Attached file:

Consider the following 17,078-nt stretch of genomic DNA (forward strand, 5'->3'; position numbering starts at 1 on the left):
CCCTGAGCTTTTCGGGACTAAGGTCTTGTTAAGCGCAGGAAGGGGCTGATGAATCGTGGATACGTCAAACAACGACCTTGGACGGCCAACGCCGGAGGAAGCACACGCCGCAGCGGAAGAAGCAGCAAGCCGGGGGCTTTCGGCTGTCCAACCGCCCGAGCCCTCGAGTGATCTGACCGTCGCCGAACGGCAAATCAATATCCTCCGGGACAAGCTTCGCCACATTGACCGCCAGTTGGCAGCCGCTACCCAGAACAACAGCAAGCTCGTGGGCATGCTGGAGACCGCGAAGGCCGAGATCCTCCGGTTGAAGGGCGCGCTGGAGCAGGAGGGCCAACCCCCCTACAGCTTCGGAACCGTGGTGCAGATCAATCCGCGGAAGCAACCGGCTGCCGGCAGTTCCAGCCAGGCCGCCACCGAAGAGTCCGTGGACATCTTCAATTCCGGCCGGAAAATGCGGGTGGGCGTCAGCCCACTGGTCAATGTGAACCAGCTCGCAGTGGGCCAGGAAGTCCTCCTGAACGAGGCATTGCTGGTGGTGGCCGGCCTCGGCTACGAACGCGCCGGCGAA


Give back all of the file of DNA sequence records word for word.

Consider the following 17,078-nt stretch of genomic DNA (forward strand, 5'->3'; position numbering starts at 1 on the left):
CCCTGAGCTTTTCGGGACTAAGGTCTTGTTAAGCGCAGGAAGGGGCTGATGAATCGTGGATACGTCAAACAACGACCTTGGACGGCCAACGCCGGAGGAAGCACACGCCGCAGCGGAAGAAGCAGCAAGCCGGGGGCTTTCGGCTGTCCAACCGCCCGAGCCCTCGAGTGATCTGACCGTCGCCGAACGGCAAATCAATATCCTCCGGGACAAGCTTCGCCACATTGACCGCCAGTTGGCAGCCGCTACCCAGAACAACAGCAAGCTCGTGGGCATGCTGGAGACCGCGAAGGCCGAGATCCTCCGGTTGAAGGGCGCGCTGGAGCAGGAGGGCCAACCCCCCTACAGCTTCGGAACCGTGGTGCAGATCAATCCGCGGAAGCAACCGGCTGCCGGCAGTTCCAGCCAGGCCGCCACCGAAGAGTCCGTGGACATCTTCAATTCCGGCCGGAAAATGCGGGTGGGCGTCAGCCCACTGGTCAATGTGAACCAGCTCGCAGTGGGCCAGGAAGTCCTCCTGAACGAGGCATTGCTGGTGGTGGCCGGCCTCGGCTACGAACGCGCCGGCGAA